Historic projects that have found new life celebrated by WAN Adaptive Reuse Award
The WAN Adaptive Reuse Award once again saw a generous helping of amazing entries from all over the world into this exciting award. Looking at renovated, restored, redeveloped or recycled buildings this category was both diverse and changeling for the jury.
Making the selection of the shortlisted six projects from the line-up were our esteemed panel of jurors: John Assael, Founder of Assael Architecture; Jonathan McDowell, Partner at McDowell + Benedetti; and Sandy Wright, Co-Founder of Wright & Wright.
First selected for the shortlist was the National Design Centre, Singapore by SCDA Architects. This former chapel has been transformed into a flexible exhibition space-cum-auditorium. The intervention is minimal with the major sculptural elements conserved, with only a veil-like folded aluminium mesh screen ceiling installed to frame and enhance the features. Jonathan McDowell was very taken with the project commenting: “They have done this very beautifully.”
Next was the Shepherd's Bush Pavilion, UK by Flanagan Lawrence. Grade II listed and originally constructed as a cinema, the building has been transformed into a four-star, 320-room hotel with associated leisure and retail facilities. This project achieves a careful balance between old and new, mooring the project's pivotal position in Shepherd’s Bush, a catalyst for the continuing regeneration of the area. John Assael commented: “I think it’s fabulous; a definite yes.”
Another outstanding project selected was the NOAA Inouye Regional Center, USA by HOK. The 350,000 sq ft NOAA Inouye Regional Center incorporates the adaptive reuse of two World War II-era aeroplane hangars designed by Albert Kahn, linked by a new addition at a historic landmark site on Pearl Harbor’s Ford Island. All the jury were blown away by the size and achievement of this project and had nothing but good comments, as John Assael said: “Fabulous really; I love all these insertions. It feels warm and I think the use of timber has made a big difference.”
C+D architecture also made it onto the shortlist with their project Musée de la Mer / Museum of the Sea, France. This former premises of the French Research Institution for the Exploitation of the Sea (IFREMER) has now been transformed into a stunning Museum. The jury were impressed with the clean lines and detail of the newly-completed project. Jonathan McDowell was impressed with the impact this smaller scale architecture has, commenting: “Its very simple and elegant.”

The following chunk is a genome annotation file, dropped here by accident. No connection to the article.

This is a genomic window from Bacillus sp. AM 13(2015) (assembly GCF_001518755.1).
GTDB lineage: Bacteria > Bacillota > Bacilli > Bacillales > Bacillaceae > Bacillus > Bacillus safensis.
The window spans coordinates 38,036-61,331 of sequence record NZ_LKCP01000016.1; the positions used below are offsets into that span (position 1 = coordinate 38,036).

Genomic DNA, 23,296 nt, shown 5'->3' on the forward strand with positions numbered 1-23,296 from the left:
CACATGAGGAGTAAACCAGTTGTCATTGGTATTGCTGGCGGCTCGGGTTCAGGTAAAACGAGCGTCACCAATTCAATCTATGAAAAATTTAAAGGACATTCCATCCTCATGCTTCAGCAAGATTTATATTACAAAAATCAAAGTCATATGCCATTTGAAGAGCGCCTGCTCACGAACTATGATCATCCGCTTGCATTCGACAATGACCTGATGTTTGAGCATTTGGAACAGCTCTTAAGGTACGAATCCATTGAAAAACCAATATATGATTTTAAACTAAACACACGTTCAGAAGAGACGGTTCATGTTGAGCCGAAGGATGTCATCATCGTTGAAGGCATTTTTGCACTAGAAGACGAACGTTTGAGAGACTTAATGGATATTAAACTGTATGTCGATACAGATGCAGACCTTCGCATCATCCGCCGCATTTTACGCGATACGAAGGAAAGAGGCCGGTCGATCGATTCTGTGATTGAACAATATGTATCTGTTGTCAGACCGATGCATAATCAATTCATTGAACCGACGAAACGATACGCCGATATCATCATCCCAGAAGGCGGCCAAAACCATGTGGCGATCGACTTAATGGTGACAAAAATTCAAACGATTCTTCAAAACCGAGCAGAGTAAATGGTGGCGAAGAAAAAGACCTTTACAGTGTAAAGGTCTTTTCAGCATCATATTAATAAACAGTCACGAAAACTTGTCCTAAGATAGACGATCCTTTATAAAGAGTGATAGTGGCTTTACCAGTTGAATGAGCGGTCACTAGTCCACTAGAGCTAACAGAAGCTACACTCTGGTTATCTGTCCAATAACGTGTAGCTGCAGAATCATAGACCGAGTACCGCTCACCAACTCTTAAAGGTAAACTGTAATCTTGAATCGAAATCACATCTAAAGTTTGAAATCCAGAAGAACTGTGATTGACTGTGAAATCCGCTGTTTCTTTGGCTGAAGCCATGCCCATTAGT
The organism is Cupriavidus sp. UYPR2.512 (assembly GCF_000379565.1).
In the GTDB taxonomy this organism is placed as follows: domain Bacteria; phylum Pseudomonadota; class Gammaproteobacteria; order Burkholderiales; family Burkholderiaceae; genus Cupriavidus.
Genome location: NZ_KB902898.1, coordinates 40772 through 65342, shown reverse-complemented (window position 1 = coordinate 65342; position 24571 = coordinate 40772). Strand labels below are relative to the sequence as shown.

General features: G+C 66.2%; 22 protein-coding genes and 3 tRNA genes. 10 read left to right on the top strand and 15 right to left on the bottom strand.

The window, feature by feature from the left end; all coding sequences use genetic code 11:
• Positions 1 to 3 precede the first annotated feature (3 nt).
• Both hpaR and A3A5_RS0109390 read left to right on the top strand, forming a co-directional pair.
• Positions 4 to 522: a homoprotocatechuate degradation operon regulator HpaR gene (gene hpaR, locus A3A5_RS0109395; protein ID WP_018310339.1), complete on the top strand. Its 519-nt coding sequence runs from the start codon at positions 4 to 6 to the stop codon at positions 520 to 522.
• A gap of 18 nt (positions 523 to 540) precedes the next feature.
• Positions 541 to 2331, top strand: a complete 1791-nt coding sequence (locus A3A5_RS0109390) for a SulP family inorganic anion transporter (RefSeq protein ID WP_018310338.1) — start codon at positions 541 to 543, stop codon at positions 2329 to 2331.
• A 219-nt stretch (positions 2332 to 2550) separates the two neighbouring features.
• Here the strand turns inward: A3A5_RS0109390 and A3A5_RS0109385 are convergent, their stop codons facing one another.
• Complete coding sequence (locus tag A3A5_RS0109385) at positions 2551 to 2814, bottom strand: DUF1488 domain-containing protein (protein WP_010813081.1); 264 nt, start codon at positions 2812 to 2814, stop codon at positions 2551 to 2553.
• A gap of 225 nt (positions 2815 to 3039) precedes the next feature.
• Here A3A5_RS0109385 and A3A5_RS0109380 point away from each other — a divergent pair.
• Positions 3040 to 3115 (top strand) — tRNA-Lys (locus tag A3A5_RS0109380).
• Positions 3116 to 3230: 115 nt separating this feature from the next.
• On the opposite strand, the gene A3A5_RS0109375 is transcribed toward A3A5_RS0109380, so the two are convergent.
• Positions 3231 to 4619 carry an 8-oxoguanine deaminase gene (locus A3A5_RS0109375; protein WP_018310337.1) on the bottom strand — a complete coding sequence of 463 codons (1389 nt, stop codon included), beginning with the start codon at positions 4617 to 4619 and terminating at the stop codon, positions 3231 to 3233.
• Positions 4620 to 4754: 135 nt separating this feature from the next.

The Boilerhouse Precinct, Australia by Tanner Kibble Denton Architects was also selected for the shortlist. The development has been continuously used since 1813 as a public institution - first as a school for the new colony’s female orphans, then as a psychiatric hospital and since 1998 as a student campus of University of Western Sydney. All the jury were in agreement for this project to be selected. Jonathan McDowell started the comments off, saying: “Even technically I think it’s doing something quite nice climatically in here, to get the outdoor space to work and the natural ventilation pulling through and so on I think it’s quite sophisticated.” John Assael also made it clear he liked this project saying: “It's beautifully crafted and has beautiful detail.”
And last but not least on the shortlist we have the Brunner Furniture Showroom, UK by McDowell+Benedetti. A new headquarters for international furniture company Brunner, converting an 1890 historic warehouse into a light and spacious gallery showroom and offices. McDowell+Benedetti stripped back the building’s interior to reveal original key features of the building's industrial heritage, including steel beams and sandblasted brickwork which both John Assael and Sandy Wright were impressed with and agreed that it was a very honest project.
Before reaching this final project Jonathan McDowell recused himself from judging and left the room so that we could conduct a fair verdict. Sandy Wright really liked the project commenting: “It stands above some other projects in its beautiful detail.” John Assael also made some great comments: “It has been well done it feels like an art gallery. When you look at what it was before its been lifted. I like the big door, the little details lift it and change it from being interiors to architecture.”
So congratulations to all who entered those who made to the longlist, and especially those who are now shortlisted in the 2014 WAN Adaptive Reuse Award. This was a particularly hard category to judge given the mass of inspiring and creative entries.
Senior Awards Co-ordinator
Other great comments by projects that didn’t quite make the shortlist:
LA FORGIATURA by GIUSEPPE TORTATO ARCHITECTS
John Assael - “Its interesting because these old sheds they have kept the steel work and just opened it up so you have a memory of what was. It's very bold isn’t it”
Spaces - Red Elephant by SevilPeach Architecture + Design
Jonathan McDowell - “From quite an overbearing building they have created a nice airy delicate space to work in”
John Assael - “I think it’s very good. It’s a hell of a challenge”
Bombay Sapphire Distillery by HEATHERWICK STUDIO
John Assael - ”It’s pretty special really”
Walker Tower by CetraRuddy Architecture
John Assael - “This is beautifully delivered, high quality. I could live in here”
SCADpad by Savannah College of Art and Design
Sandy Wright - “Of all the car park conversions we have seen this is defiantly pushing the boundaries of typology. Interesting idea”